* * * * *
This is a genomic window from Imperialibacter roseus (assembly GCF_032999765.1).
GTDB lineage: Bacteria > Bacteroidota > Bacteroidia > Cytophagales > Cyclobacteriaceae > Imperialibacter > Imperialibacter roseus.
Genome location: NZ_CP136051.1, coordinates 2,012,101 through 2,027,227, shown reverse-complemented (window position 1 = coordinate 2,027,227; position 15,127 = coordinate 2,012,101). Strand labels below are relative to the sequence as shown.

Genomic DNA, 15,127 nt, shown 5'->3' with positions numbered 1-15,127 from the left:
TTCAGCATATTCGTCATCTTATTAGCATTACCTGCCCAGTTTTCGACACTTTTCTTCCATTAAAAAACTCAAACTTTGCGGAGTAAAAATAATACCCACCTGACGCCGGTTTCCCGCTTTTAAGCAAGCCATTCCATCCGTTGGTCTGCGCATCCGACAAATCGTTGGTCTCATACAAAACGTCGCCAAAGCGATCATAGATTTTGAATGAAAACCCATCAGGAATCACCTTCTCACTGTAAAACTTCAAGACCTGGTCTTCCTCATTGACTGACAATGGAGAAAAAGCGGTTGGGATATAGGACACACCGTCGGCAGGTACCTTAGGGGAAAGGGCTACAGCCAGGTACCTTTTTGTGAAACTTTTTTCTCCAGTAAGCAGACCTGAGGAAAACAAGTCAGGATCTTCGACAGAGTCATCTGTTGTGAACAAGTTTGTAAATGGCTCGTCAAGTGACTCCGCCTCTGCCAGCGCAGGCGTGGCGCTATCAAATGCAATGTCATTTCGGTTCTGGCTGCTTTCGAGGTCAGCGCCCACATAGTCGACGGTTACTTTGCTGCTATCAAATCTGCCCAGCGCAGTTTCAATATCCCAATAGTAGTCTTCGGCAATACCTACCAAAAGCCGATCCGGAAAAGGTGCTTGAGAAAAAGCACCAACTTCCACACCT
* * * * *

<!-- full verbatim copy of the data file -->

This is a genomic window from Imperialibacter roseus (assembly GCF_032999765.1).
GTDB lineage: Bacteria > Bacteroidota > Bacteroidia > Cytophagales > Cyclobacteriaceae > Imperialibacter > Imperialibacter roseus.
Genome location: NZ_CP136051.1, coordinates 2,012,101 through 2,027,227, shown reverse-complemented (window position 1 = coordinate 2,027,227; position 15,127 = coordinate 2,012,101). Strand labels below are relative to the sequence as shown.

Genomic DNA, 15,127 nt, shown 5'->3' with positions numbered 1-15,127 from the left:
TTCAGCATATTCGTCATCTTATTAGCATTACCTGCCCAGTTTTCGACACTTTTCTTCCATTAAAAAACTCAAACTTTGCGGAGTAAAAATAATACCCACCTGACGCCGGTTTCCCGCTTTTAAGCAAGCCATTCCATCCGTTGGTCTGCGCATCCGACAAATCGTTGGTCTCATACAAAACGTCGCCAAAGCGATCATAGATTTTGAATGAAAACCCATCAGGAATCACCTTCTCACTGTAAAACTTCAAGACCTGGTCTTCCTCATTGACTGACAATGGAGAAAAAGCGGTTGGGATATAGGACACACCGTCGGCAGGTACCTTAGGGGAAAGGGCTACAGCCAGGTACCTTTTTGTGAAACTTTTTTCTCCAGTAAGCAGACCTGAGGAAAACAAGTCAGGATCTTCGACAGAGTCATCTGTTGTGAACAAGTTTGTAAATGGCTCGTCAAGTGACTCCGCCTCTGCCAGCGCAGGCGTGGCGCTATCAAATGCAATGTCATTTCGGTTCTGGCTGCTTTCGAGGTCAGCGCCCACATAGTCGACGGTTACTTTGCTGCTATCAAATCTGCCCAGCGCAGTTTCAATATCCCAATAGTAGTCTTCGGCAATACCTACCAAAAGCCGATCCGGAAAAGGTGCTTGAGAAAAAGCACCAACTTCCACACCT